Houston Matters

The Bigger Picture: All the President’s Men and the politics of paranoia

Examining how films of the 1970s were influenced by the politics of the era.

A scene from All the President’s Men.

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Fifty years ago this month, a group of burglars broke into the Democratic National Committee headquarters at the Watergate Complex in Washington, D.C. in an attempt to wiretap the building.

This was the inciting incident for what ultimately became the Watergate Scandal, resulting in the resignation of Pres. Richard Nixon in 1974.

Two of the men responsible for reporting on the initial story about the break-in and its ties to the Nixon administration were Washington Post reporters Bob Woodward and Carl Bernstein. And in 1976 their efforts were adapted into a feature film: All the President’s Men.

Starring Robert Redford as Woodward and Dustin Hoffman as Bernstein, the film came during a period in American cinema that was heavily influenced by the politics of the day. After the revelations of Watergate, filmgoing audiences were introduced to a new genre of thrillers focused on conspiracies and political secrets, with examples like The Parallax View from 1974 and Three Days of the Condor in 1975, also starring Redford.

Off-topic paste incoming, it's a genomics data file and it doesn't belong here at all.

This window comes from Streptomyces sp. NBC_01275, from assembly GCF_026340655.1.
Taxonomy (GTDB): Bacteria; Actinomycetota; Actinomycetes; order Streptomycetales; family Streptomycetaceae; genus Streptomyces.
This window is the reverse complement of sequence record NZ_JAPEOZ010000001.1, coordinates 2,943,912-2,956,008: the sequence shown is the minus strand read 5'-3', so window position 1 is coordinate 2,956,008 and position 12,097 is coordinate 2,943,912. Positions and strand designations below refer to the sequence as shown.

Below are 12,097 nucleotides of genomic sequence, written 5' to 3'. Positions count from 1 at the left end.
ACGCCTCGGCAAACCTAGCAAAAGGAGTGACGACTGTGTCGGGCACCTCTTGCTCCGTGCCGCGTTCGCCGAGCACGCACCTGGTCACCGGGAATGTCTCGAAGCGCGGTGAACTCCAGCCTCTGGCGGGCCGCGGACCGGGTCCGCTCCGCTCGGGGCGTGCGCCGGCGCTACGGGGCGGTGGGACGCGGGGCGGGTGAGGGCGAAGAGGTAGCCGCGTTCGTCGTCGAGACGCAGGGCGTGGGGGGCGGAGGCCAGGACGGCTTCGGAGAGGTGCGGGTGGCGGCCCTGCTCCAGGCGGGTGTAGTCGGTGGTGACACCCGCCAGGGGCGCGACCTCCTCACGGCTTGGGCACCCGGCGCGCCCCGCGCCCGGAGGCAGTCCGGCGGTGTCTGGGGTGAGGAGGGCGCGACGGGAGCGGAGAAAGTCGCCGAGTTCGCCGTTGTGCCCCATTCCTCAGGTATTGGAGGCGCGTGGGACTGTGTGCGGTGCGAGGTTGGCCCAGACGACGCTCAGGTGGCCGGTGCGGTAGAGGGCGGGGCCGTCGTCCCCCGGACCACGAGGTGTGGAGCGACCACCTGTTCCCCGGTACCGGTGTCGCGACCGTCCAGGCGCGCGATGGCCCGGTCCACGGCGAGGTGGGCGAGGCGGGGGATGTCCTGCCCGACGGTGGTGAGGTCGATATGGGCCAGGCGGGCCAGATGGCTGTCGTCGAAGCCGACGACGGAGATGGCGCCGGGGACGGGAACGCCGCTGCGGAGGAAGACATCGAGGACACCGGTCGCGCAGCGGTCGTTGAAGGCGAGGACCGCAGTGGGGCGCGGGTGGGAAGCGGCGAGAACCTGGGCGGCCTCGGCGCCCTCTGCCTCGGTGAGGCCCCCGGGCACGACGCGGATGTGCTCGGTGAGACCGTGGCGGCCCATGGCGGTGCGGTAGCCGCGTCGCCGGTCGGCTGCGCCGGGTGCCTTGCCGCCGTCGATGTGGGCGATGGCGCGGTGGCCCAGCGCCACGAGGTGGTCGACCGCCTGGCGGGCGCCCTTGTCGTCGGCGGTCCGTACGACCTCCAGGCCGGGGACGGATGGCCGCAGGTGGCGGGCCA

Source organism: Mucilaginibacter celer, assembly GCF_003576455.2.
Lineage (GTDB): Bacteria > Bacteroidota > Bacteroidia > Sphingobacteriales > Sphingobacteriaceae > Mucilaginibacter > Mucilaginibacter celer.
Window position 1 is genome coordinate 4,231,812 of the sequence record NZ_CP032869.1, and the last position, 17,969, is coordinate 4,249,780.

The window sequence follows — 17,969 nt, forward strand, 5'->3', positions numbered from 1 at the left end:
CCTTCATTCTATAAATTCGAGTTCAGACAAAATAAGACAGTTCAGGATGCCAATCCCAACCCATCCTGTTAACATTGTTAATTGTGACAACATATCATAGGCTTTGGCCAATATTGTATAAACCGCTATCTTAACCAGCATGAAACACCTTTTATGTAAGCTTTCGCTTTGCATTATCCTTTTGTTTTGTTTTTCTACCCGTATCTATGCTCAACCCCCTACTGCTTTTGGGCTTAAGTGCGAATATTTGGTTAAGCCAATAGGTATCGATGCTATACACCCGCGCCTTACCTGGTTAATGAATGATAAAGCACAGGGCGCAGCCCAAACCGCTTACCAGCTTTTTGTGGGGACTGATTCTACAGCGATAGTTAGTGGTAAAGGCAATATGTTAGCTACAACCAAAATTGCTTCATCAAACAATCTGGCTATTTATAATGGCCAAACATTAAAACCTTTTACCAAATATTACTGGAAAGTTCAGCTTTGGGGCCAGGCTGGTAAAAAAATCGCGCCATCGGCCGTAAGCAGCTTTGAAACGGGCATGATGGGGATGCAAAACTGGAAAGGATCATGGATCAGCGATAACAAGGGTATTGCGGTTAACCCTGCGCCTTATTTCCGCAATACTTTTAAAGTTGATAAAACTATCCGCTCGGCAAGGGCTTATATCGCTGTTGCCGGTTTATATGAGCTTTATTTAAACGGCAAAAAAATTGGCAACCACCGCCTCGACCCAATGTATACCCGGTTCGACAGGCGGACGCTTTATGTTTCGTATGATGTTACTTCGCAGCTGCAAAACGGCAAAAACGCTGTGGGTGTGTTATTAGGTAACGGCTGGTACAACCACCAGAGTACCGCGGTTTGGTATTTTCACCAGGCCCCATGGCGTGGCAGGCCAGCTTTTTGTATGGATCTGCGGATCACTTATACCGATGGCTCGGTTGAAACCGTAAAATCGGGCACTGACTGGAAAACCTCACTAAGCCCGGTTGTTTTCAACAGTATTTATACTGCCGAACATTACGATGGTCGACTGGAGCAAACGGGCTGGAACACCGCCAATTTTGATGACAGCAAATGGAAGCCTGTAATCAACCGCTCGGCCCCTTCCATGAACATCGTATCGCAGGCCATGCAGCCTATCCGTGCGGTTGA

In this month’s installment of The Bigger Picture, where Houston Matters examines social and cultural issues in film, we consider the effect politics have on cinema and how that relates to today’s political climate.

In the audio above, producer Joshua Zinn talks with Rice University film professor Charles Dove.

Joshua Zinn

Joshua Zinn

Producer, Houston Matters

Joshua is a producer for Houston Matters on News 88.7 as well as the host of Encore Houston on Houston Public Media Classical. He joined Houston Public Media as a radio intern in 2014 and became a full-time announcer the following year. Now he prepares segments and occasionally records interviews...

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